OregonSaves Automatically Enrolls Oregon Workers in Roth IRAs

Photo credit: Loren Kerns, CC BY 2.0.

Here’s one more news item to be thankful for, I think—Oregon is now giving workers the opportunity to save for retirement through an automatic deduction program called OregonSaves.

Here’s a quick overview of how it works:

If you don’t want to watch the video, the tl;dw is that OregonSaves is offering retirement plans for people whose employers don’t offer retirement plans. Workers are automatically enrolled into OregonSaves, and 5 percent of their gross paycheck is automatically put into a Roth IRA, where they can choose between three different investment options: “capital preservation fund,” “target-date retirement fund,” and “growth fund.”

After the first year, OregonSaves ups the automatic withdrawals from 5 to 6 percent, and continues increasing those savings by 1 percentage point every year until the worker is saving 10 percent of their salary in their Roth IRA.

As the NYT reminds us, even maxing out a Roth every year won’t be enough for retirement:

Oregon’s plan caps the amount a worker can save at $5,500 a year, and $6,500 for those 50 and older, which means that even rigorous savers will need to set aside more than the state plan allows.

The NYT offers a thoughtful analysis of both the positive and negative aspects of the OregonSaves plan, but it doesn’t quite do the math on how the plan will actually work—so I will, using an example from their article:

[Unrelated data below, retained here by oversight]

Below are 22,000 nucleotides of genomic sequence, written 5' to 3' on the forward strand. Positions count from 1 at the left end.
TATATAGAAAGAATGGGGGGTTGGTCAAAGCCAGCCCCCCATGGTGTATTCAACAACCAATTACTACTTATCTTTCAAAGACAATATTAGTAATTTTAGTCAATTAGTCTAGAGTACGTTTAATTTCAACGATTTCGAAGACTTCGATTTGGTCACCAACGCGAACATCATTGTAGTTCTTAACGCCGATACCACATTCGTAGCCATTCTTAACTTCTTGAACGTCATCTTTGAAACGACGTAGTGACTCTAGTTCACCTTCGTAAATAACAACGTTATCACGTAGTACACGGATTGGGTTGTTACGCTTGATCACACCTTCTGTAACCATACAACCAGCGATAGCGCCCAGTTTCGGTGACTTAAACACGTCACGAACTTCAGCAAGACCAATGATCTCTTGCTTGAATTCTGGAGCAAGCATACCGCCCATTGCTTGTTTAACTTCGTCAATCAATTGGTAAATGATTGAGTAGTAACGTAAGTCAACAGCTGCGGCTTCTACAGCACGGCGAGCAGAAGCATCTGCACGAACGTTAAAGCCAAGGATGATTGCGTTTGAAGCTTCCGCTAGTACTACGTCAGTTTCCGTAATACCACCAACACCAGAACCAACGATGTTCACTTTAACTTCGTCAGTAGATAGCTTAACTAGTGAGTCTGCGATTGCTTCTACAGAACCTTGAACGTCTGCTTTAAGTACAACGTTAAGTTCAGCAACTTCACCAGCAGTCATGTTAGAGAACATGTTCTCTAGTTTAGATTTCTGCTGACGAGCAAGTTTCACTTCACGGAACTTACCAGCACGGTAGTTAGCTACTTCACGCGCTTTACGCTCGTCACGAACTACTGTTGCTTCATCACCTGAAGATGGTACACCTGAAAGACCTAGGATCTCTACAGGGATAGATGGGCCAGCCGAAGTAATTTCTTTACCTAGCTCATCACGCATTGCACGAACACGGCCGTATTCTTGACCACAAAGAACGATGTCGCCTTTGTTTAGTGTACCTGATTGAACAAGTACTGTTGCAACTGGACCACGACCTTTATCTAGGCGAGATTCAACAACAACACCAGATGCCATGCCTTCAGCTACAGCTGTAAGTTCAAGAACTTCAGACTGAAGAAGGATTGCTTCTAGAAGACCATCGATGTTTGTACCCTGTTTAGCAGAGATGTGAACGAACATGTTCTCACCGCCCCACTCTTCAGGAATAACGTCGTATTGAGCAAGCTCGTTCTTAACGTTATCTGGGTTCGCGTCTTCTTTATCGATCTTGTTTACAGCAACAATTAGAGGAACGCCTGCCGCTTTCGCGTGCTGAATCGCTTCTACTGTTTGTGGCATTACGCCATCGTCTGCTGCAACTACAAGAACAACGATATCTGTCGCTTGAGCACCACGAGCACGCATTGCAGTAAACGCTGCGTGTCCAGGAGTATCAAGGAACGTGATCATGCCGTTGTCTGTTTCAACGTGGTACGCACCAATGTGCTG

In Portland, Mr. Huffstutter said the payroll deduction plan took the salon minimal time to set up and maintain, and fills a gap in the beauty industry, where salons like his are often too small to offer retirement plans.

“The stylists here have an average age of 28, and make about $48,000 annually, but retirement savings are not at all routine,” he said. “The plan helps close the loop and gives them an automatic option to be able to save starting at an early age.”

According to SmartAsset, a single person earning $48,000 in Oregon gets $4,000 gross per month but only $2,900 post-tax; a married person can expect $3,073 post-tax. In their first year with OregonSaves, these people will get $200 deducted from their paychecks each month, or $2,400 annually. In the fifth year, when OregonSaves takes out 10 percent, they’ll get $400 deducted from their paychecks each month, or $4,800 annually.

This isn’t a perfect example because these individuals might get raises over the next five years, but they might also get pay cuts or lose their jobs and have to find work at a lower salary—even as OregonSaves continues to take more money out of their paychecks. (Yes, they can opt out or change their payroll deductions.)

Depending on these individuals’ other expenses, getting $400 taken out of their paycheck every month could feel like a hardship, and even saving $4,800 annually won’t max out their Roth IRAs or fully fund their retirements. It’s better than nothing, but it’s also a reminder that saving 10 percent of your gross pay just for retirement—and you’ll want to save even more for emergency funds, vacations, weddings, etc. etc. etc.—still isn’t enough.

If you’d like a more optimistic perspective from someone who actually lives in Oregon, Lillian Karabaic has a good overview of the program—and an interview with Joel Metlan, OregonSaves’ Public Engagement Manager—at Oh My Dollar!

But I’ll ask you this: would you want to be part of a similar automatic deduction program?

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